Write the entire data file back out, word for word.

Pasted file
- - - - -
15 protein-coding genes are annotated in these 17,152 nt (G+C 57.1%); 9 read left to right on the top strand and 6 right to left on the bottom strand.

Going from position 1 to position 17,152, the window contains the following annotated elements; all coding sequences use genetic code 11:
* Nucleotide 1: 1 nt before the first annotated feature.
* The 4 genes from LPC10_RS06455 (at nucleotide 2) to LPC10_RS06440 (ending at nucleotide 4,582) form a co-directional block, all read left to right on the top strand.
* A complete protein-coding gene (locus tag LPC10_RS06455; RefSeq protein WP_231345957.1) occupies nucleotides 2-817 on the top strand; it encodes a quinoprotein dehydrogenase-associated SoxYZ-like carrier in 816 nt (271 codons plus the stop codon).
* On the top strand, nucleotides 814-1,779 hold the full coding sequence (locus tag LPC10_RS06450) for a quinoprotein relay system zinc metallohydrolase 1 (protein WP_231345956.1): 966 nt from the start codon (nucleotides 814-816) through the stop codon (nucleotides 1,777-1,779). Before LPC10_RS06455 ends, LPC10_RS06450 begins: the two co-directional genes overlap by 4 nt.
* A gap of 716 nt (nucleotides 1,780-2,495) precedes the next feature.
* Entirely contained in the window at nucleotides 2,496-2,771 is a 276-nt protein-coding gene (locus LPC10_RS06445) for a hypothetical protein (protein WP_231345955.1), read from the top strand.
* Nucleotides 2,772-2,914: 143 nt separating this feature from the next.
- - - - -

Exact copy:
15 protein-coding genes are annotated in these 17,152 nt (G+C 57.1%); 9 read left to right on the top strand and 6 right to left on the bottom strand.

Going from position 1 to position 17,152, the window contains the following annotated elements; all coding sequences use genetic code 11:
* Nucleotide 1: 1 nt before the first annotated feature.
* The 4 genes from LPC10_RS06455 (at nucleotide 2) to LPC10_RS06440 (ending at nucleotide 4,582) form a co-directional block, all read left to right on the top strand.
* A complete protein-coding gene (locus tag LPC10_RS06455; RefSeq protein WP_231345957.1) occupies nucleotides 2-817 on the top strand; it encodes a quinoprotein dehydrogenase-associated SoxYZ-like carrier in 816 nt (271 codons plus the stop codon).
* On the top strand, nucleotides 814-1,779 hold the full coding sequence (locus tag LPC10_RS06450) for a quinoprotein relay system zinc metallohydrolase 1 (protein WP_231345956.1): 966 nt from the start codon (nucleotides 814-816) through the stop codon (nucleotides 1,777-1,779). Before LPC10_RS06455 ends, LPC10_RS06450 begins: the two co-directional genes overlap by 4 nt.
* A gap of 716 nt (nucleotides 1,780-2,495) precedes the next feature.
* Entirely contained in the window at nucleotides 2,496-2,771 is a 276-nt protein-coding gene (locus LPC10_RS06445) for a hypothetical protein (protein WP_231345955.1), read from the top strand.
* Nucleotides 2,772-2,914: 143 nt separating this feature from the next.